Indian Petro-Retail Sector- Pro APM Era
The development of petrol-retail sector in India has witnessed three distinct phases:a) Period of dominance of multinational companiesb) Advent of public sector, its growth in co-existence with these transnational
companies.c) Marketing by the wholly government-owned companies and the fulfillment of socio-economic objectives.At the time of independence, the marketing & retailing of petroleum products was inthe hands of private companies like Caltex, Esso, Shell etc. Later the governmentgradually exercised control through public sector companies.The second phase started with actions taken in pursuance of the Industrial PolicyResolution, 1956 to promote growth of the vital petroleum sector under the statecontrol. Eventually, IOC was formed in 1959, IBP was acquired in 1970, HPC came intoexistence in 1974 and BPC in 1976.In the third phase, the experience gained by the government during the second phaseand the socio-economic factors encouraged it to go ahead for acquiring the assets of all multinational companies operating in the country. In 1981, the entire oil industrywas truly in the government fold.A new era of planned development in consonance with national priorities under theoverall direction of the government thus began in the oil sector. From the state of cut-throat competition in marketing and distribution, the PSUs had to quickly adapt to thechanged scenario. The assets of oil companies in terms of infrastructure facilities werenow the national assets. The important area of concern was their optimum utalisation.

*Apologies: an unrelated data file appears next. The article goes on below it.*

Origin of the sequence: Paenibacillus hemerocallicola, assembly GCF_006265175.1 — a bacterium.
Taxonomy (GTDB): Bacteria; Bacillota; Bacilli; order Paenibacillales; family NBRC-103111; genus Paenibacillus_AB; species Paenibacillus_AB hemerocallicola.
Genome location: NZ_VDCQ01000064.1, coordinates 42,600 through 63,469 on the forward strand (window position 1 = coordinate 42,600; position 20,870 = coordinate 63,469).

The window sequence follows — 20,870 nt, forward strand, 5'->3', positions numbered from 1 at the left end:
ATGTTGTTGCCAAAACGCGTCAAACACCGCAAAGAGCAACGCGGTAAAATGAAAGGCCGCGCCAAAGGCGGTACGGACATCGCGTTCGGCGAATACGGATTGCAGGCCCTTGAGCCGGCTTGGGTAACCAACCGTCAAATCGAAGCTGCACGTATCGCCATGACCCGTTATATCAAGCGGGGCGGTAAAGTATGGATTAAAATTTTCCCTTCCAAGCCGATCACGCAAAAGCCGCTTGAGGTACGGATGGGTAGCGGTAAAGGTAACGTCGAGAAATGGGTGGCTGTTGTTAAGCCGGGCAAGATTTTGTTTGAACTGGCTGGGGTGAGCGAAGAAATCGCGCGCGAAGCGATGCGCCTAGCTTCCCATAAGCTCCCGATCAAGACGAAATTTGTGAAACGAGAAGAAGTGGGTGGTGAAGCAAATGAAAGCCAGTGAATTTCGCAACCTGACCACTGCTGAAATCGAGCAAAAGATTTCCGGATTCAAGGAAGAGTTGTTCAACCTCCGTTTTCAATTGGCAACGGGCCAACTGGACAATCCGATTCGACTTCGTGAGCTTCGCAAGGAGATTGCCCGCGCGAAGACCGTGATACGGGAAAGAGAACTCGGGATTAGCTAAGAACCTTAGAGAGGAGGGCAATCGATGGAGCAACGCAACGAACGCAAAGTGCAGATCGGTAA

Administrative Pricing Mechanisem in Petro Retailing:
Up to 1939, there were no controls whatsoever on the pricing of petroleum products.Between 1939 and 1948, the oil companies themselves maintained pool accounts formajor products without any intervention by the government. In 1948, an attempt wasmade to regulate prices through Valued Stock account procedure. Under thisprocedure realization of oil companies was restricted to the import parity price of finished goods (with Ras Tanura as the basing point), plus excise duties/ local taxes/ dealer margins and agreed marketing margins of each of the refineries. Any excessrealization was surrendered to the Government.In 1976, the Oil Pricing Committee (OPC) recommended the discontinuance of theimport parity principle on the ground that about 90% of the total demand of POLproducts was met by indigenous production and no major shortfall was anticipated.The OPC therefore suggested that the domestic cost of production should be thedetermining factor for pricing of petroleum products. The present day APM wasevolved on the recommendation of the OPC and came into existence on December 16,1977.One of the important drawbacks of the import parity pricing was that the indigenouscost of production was totally overlooked while determining producer prices. This